Constructing a network model is a way to understand the formation process of the network, and thereby also shed light on the function of the network. A network model is nothing but a set of rules that in a static or dynamic way in the end speciﬁes what connects to what. A network model can also create generic classes of networks, which can be used as playgrounds for dynamic models on networks. For example, to thoroughly examine vaccination strategies on different network topologies.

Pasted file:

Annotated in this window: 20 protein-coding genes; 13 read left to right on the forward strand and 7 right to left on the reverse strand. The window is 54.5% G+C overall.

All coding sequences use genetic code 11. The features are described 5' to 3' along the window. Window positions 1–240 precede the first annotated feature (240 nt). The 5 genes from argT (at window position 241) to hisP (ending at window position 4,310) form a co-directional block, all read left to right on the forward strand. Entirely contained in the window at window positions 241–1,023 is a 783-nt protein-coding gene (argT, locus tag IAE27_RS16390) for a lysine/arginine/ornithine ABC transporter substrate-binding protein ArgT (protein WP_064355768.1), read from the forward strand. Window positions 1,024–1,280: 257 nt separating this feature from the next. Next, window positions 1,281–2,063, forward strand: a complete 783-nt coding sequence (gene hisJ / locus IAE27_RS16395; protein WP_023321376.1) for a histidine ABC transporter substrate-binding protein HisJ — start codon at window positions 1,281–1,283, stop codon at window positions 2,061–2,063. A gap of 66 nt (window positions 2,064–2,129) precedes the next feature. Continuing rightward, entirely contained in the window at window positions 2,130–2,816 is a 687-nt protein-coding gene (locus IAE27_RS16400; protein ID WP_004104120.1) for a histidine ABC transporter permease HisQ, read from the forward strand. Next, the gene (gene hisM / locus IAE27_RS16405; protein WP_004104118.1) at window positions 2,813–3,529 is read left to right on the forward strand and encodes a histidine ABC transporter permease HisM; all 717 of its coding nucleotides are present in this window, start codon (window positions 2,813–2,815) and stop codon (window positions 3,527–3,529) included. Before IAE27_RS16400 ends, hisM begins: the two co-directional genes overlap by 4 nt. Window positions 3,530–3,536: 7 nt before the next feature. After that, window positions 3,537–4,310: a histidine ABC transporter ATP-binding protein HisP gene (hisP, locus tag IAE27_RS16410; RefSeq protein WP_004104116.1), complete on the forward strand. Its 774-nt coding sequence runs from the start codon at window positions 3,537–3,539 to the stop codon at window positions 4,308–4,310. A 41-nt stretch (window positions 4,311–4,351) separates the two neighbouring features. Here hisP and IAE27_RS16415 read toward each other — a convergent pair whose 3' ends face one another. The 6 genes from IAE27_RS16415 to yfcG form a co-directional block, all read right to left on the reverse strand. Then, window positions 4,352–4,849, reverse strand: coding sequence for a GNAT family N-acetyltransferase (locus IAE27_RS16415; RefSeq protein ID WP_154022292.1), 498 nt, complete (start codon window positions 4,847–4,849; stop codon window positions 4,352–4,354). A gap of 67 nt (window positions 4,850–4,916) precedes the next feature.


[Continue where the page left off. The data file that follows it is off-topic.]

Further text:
All network models are originally promoted by empirical studies. Observed topological features, such as short pathlength, high clustering, and nonrandom degree distributions, have been followed by models that reproduce the desired attributes in an attempt to uncover their dynamic origin (Barabási and Albert, 1999; Klemm and Eguíluz, 2002; Watts and Strogatz, 1998). We learned from the quotation of Sylvie and Bruno Concluded by Lewis Carroll that a good model is a simple model, and details are therefore by necessity left out. This is the essence of the different classes of network models presented in this chapter.